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review by Charles Jenkin review by Charles Jenkin http://www.thecharlotteweekly.com/arts_entertainment/2012/03/ya-gotta-love-yama/

Ya Gotta Love Yama

Culinary Corner

by Charles Jenkin

Yama means ‘mountain’ in Japanese. In this case, it means a mountain of excellent Asian cuisine.

And you don’t have to climb Mount Fuji to enjoy the delicacies at Yama Asian Fusion. Located in the Shops at Morrison in SouthPark, you either have to know the place is there or maybe you drove by it while going through the shopping center. Most likely, you were given a recommendation to give them a try.

Obviously, plenty of folks are very familiar with Yama, as they are busy most lunch and dinner times; especially on the weekends, when reservations are highly recommended for tables. You may find seating at the bar, or at the sushi bar.

Yama opened in November 2007 and has enjoyed a very strong following since arriving on the south Charlotte culinary scene. A contemporary atmosphere greets you upon entering, with lovely accents of the Orient. Comfortably padded seats invite you to stay and enjoy at the sushi bar or at the tables. Rich wood tones with gold and red accent set the mood for delectable Asian fare. The main dining area is separated by an attractive, wooden lattice-type screen and polished hardwood tables add to the upscale look. The second dining room is a combination of tables and comfy booths. The tables can easily be combined to accommodate larger parties.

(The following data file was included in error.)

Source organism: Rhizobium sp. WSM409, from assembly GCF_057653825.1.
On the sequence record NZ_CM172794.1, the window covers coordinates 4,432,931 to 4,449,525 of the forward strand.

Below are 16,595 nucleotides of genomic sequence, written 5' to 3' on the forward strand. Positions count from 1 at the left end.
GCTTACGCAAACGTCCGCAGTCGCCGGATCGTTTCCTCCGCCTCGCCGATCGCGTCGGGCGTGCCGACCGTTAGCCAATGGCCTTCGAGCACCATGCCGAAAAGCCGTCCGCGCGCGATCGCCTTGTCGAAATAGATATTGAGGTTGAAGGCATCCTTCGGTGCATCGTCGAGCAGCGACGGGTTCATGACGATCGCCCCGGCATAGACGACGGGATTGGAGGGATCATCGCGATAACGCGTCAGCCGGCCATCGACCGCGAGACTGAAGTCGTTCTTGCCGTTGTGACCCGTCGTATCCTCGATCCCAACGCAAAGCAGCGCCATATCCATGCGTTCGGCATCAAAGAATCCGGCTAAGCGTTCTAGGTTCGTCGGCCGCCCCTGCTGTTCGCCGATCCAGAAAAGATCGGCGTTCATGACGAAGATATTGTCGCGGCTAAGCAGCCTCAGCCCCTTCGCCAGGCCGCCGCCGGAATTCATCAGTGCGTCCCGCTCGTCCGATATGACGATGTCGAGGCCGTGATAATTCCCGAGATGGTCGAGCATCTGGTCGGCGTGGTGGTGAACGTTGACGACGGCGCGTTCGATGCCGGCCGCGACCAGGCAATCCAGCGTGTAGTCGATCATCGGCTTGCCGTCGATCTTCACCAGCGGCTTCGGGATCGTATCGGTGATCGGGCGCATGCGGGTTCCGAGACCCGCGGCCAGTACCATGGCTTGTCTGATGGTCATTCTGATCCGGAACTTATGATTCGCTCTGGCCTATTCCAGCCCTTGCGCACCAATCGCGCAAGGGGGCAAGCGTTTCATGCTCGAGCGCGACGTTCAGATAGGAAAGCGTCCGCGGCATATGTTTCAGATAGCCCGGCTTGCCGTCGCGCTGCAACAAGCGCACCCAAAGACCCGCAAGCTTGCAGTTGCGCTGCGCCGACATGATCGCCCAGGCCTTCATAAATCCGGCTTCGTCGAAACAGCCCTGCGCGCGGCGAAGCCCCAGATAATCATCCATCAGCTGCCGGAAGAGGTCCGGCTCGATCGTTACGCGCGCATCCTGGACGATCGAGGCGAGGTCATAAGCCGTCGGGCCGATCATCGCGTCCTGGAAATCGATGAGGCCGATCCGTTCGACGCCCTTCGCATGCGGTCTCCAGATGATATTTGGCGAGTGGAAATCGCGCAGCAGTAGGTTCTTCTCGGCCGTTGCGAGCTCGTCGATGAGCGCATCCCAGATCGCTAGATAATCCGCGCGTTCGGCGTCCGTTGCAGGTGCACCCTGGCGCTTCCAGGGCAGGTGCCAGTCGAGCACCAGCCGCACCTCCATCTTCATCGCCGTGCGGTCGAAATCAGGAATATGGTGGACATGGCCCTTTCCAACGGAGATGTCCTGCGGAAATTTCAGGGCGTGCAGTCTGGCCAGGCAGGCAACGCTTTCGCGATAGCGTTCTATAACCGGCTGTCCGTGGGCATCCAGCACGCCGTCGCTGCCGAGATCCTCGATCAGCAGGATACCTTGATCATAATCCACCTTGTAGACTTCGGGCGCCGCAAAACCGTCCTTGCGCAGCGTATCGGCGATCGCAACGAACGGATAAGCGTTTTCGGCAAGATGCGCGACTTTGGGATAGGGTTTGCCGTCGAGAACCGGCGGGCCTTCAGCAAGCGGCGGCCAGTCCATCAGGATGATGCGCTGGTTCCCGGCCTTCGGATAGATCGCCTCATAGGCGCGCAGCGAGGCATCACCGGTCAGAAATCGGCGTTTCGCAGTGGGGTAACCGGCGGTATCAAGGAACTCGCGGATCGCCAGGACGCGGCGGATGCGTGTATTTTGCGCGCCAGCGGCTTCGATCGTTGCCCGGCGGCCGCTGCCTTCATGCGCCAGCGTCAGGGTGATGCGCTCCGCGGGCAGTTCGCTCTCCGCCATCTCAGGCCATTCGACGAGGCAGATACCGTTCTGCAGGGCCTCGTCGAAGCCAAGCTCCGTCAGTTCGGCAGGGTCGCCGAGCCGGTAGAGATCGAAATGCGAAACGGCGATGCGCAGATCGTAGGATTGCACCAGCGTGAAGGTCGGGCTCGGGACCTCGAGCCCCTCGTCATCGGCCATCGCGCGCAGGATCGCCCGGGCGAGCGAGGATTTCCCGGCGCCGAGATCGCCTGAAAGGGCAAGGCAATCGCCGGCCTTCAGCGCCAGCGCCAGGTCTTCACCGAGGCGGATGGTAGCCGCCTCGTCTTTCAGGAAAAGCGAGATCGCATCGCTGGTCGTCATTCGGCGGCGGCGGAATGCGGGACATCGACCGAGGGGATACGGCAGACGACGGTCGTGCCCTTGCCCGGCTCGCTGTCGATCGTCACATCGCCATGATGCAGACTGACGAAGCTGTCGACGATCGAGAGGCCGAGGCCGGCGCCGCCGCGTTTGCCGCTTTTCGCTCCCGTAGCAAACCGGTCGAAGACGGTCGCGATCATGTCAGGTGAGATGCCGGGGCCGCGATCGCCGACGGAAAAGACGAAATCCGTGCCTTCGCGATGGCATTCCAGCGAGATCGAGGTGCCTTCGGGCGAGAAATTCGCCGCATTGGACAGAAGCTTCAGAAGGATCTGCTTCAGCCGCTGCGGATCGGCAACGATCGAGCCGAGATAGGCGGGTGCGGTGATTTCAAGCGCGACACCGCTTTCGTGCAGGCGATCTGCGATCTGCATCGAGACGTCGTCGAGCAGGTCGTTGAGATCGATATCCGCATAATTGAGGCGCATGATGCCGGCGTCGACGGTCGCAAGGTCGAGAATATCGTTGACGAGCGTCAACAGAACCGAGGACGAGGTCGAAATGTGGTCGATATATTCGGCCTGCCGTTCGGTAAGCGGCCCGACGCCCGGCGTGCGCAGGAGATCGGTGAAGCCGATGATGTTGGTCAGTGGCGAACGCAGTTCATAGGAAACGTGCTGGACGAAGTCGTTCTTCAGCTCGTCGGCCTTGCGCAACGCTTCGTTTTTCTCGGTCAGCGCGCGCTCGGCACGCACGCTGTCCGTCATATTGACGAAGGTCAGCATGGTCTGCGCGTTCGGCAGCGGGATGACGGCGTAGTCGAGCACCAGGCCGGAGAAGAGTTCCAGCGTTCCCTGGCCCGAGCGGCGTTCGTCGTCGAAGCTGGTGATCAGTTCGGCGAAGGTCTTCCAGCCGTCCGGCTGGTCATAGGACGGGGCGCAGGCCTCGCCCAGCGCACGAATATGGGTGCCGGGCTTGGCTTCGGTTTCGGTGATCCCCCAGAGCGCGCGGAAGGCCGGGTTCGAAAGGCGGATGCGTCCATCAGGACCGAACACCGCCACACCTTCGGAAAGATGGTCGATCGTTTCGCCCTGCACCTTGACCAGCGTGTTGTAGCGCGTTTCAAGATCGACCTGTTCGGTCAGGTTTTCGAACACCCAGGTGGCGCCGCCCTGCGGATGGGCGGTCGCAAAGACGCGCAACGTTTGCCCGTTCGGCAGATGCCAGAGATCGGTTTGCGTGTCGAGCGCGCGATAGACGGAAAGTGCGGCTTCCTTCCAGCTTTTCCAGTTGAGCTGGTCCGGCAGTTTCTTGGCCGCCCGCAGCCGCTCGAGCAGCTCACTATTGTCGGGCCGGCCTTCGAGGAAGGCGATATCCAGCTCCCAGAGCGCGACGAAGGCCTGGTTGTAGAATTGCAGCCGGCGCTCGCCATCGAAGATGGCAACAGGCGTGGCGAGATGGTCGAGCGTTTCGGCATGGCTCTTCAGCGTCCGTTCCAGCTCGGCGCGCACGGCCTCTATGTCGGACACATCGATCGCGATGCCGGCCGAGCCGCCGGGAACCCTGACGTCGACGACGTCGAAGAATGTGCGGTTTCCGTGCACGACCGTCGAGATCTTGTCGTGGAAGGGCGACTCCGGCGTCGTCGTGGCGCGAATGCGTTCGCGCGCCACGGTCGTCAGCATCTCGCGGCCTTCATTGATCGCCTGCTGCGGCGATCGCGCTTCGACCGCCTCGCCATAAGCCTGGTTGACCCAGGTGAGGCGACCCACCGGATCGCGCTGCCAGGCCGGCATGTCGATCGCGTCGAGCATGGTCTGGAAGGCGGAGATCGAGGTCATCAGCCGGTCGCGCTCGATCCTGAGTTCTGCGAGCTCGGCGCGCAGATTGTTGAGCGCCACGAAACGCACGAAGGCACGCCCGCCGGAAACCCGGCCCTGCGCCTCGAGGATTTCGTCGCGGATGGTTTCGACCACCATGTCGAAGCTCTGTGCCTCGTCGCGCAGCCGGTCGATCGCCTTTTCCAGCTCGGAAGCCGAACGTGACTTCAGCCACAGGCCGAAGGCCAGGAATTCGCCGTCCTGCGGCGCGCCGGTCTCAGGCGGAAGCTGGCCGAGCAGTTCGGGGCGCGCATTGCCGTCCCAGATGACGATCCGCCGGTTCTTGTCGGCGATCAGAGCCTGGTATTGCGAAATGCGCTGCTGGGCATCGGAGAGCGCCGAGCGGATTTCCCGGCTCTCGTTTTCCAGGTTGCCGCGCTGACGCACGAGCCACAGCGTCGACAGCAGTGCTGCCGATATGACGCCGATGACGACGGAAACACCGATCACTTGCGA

Of course, it’s really about the food, starting with the sushi and sashimi. When you’re a busy eatery, you have the ability to offer ultra-fresh ingredients, so important with uncooked seafood. Yama utilizes one top supplier, which affords them consistency in quality and availability of fresh fish flown in from around the world.  Yama often purchases whole fish and cuts it on site. You can even order special requests – they are happy to accommodate. The sushi, or rolls of rice and seafood, as well as the sashimi, the thin strips of raw fish draped over rice balls, have been excellent on every visit to Yama.

Deliciously perfect for sharing, be sure to sample the Yama Special Rolls… not necessarily all 30 at one sitting. The Crazy Tuna Roll contains seared tuna with avocado, topped with spicy tuna, tempura flakes, masago, scallion and crazy sauce (they won’t tell me what’s in it). The Kenton Roll includes eel and cucumber topped with seared tuna, scallion and masago with eel sauce. If your still on the fence about eating the completely uncooked, consider the Crispy Bagel Roll, with its smoked salmon, cucumber and cream cheese, wrapped with rice and then lightly fried. Or, go for the scrumptious Spider Roll – tempura soft shell crab with avocado, cucumber & masago. And for a special treat, consider the King Crab with tempura shrimp, Alaska king crab, masago and scallion. Pour a little soy sauce, to which I like to add a slice of the pickled ginger (I know it’s for eating between bites, but I like what it adds to the soy sauce). A dab of wasabi, my favorite condiment and a quick dip in the sauce and it’s culinary bliss on the palate.

In addition to great sushi, there are more than 20 appetizers to consider. Options include fried calamari; lightly battered rings with sweet dashi and spicy aioli. How about panko-crusted fried oysters? Signature selections abound, as in the Salmon Mango Blossom – salmon mixed with mango in honey yuzu dressing on top of cucumber flowers; wow! Great to share is the tempura appetizer; ever so lightly battered and fried shrimp and vegetables arrive with sweet dashi dipping sauce. The edamame is salty good for sharing; and most scrumptious is the Shu Mai, traditional Chinese dumplings; these are steamed shrimp dumplings you may not want to share.